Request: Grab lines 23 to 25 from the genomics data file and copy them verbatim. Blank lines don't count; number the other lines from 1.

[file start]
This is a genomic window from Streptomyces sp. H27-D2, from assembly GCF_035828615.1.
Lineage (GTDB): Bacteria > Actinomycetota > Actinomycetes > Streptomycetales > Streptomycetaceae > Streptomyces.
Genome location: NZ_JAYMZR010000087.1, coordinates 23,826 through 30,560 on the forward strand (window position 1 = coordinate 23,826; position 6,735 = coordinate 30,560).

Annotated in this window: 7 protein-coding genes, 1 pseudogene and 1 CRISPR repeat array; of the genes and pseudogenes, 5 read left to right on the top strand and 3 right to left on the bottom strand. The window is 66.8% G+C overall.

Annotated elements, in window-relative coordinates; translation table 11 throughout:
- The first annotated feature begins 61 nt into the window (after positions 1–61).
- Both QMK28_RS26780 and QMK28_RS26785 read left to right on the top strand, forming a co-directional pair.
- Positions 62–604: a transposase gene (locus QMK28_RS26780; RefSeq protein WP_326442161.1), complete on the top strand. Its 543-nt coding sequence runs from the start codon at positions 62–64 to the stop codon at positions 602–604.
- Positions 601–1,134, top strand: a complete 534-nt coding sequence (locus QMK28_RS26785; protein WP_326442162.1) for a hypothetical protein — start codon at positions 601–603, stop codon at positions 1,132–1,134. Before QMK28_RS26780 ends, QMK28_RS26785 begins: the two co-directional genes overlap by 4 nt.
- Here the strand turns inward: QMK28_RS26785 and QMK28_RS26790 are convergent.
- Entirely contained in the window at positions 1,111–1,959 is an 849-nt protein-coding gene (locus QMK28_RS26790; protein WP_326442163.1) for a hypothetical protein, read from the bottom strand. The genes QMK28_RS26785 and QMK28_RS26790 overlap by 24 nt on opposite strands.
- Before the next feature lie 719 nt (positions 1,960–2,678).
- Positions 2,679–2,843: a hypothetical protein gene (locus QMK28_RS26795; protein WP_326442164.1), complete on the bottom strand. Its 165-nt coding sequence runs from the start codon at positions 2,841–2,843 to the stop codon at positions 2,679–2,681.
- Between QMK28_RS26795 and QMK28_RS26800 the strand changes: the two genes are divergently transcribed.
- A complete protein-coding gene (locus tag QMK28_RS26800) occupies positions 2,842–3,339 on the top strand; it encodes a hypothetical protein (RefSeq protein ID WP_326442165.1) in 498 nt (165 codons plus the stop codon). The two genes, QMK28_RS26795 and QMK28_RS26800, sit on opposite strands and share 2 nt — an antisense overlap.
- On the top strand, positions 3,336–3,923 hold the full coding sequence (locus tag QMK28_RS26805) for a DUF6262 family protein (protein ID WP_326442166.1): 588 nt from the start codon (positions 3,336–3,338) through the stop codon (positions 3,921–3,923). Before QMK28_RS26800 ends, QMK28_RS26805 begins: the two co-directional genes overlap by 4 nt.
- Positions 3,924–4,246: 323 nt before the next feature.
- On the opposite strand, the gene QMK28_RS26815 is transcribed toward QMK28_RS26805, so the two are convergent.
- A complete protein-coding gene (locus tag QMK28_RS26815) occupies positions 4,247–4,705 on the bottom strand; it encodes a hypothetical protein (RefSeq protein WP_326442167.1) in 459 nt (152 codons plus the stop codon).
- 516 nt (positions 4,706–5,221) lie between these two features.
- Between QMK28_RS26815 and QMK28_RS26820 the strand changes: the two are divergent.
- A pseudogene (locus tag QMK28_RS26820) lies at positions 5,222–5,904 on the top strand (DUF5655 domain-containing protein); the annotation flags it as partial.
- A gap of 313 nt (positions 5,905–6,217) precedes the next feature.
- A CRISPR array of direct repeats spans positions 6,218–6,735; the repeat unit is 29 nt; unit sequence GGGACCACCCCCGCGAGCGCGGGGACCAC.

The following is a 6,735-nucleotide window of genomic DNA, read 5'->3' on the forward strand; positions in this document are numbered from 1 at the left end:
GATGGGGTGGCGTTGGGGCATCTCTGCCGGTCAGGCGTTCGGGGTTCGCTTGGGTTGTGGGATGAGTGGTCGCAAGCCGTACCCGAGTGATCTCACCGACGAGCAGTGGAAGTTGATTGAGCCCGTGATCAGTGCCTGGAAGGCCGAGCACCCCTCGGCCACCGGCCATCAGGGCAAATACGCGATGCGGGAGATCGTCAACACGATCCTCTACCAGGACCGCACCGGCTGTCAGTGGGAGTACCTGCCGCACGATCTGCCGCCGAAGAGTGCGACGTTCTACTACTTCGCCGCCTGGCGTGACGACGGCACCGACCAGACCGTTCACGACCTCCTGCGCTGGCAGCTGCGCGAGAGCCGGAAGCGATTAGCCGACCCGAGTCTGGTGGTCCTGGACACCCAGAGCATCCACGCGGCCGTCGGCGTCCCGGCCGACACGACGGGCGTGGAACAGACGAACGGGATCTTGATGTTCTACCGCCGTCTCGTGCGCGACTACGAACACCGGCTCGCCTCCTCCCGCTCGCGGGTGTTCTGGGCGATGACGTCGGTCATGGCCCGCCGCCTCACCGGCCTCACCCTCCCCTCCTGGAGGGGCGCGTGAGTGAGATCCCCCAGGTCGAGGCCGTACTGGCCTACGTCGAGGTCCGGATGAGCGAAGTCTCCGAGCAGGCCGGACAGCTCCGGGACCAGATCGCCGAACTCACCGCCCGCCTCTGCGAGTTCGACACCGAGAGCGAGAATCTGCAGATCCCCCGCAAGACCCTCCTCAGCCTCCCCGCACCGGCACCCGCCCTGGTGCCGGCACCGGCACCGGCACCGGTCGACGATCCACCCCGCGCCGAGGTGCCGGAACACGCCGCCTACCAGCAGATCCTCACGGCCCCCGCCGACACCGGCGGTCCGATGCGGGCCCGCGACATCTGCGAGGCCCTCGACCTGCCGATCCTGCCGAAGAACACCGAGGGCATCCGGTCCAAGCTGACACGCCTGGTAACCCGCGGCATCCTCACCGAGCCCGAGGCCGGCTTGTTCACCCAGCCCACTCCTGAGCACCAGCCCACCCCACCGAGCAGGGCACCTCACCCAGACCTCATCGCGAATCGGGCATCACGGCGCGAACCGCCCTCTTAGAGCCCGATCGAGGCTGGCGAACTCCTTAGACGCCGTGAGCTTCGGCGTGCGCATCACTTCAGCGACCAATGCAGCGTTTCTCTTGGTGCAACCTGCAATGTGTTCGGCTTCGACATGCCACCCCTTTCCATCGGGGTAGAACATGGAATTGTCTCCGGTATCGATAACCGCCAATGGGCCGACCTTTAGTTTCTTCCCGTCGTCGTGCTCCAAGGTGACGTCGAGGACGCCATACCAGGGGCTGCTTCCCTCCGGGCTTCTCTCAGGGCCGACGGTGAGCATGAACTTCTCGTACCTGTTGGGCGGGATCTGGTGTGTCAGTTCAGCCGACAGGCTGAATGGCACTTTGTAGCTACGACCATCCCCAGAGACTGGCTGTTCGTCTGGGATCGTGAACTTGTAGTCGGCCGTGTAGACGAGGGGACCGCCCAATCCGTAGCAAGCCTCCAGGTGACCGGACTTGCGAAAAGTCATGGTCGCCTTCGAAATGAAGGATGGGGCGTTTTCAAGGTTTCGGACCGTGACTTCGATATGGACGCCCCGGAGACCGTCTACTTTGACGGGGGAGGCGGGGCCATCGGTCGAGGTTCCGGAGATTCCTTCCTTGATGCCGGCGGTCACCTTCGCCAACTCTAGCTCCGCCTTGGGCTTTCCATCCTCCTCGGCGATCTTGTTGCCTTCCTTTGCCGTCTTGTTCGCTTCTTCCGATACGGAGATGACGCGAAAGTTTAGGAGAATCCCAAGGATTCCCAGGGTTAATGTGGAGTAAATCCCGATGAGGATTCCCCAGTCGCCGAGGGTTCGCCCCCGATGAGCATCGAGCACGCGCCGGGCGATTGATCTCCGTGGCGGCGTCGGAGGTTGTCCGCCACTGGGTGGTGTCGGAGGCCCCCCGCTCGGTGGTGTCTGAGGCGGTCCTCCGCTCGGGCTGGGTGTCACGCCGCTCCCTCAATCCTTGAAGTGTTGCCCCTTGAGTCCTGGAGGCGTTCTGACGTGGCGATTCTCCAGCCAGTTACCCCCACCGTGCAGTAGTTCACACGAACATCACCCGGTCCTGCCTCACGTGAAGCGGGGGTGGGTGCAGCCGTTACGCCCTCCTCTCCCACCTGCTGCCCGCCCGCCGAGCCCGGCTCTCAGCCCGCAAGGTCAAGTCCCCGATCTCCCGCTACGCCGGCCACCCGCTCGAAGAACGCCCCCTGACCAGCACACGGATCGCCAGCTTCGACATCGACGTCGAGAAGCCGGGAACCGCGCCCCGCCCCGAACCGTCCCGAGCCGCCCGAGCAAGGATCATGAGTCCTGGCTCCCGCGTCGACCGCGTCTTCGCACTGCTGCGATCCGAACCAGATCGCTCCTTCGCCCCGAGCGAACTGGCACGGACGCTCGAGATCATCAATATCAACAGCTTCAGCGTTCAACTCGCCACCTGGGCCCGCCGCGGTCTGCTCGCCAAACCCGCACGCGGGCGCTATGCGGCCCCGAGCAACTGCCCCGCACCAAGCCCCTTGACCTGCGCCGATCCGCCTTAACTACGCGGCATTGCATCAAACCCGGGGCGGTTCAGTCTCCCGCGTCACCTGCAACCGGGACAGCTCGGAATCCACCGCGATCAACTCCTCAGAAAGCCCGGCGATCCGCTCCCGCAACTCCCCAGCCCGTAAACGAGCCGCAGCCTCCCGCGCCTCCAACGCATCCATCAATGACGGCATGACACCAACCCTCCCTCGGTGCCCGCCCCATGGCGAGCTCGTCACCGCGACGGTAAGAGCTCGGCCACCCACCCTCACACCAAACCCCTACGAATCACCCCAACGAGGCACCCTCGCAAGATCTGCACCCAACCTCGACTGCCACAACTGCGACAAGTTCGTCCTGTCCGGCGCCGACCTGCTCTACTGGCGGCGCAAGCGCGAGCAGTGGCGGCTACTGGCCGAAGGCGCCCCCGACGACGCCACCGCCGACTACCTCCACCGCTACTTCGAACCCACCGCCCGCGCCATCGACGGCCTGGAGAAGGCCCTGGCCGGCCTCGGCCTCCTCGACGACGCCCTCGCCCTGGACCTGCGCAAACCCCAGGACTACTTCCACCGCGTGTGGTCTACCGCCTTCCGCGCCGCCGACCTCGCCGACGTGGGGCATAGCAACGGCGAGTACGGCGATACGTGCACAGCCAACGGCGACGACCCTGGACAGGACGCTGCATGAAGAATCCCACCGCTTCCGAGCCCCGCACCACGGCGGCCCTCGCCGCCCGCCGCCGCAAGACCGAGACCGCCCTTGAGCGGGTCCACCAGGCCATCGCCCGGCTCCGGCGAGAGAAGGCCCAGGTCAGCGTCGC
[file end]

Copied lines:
- A gap of 313 nt (positions 5,905–6,217) precedes the next feature.
- A CRISPR array of direct repeats spans positions 6,218–6,735; the repeat unit is 29 nt; unit sequence GGGACCACCCCCGCGAGCGCGGGGACCAC.

The following is a 6,735-nucleotide window of genomic DNA, read 5'->3' on the forward strand; positions in this document are numbered from 1 at the left end: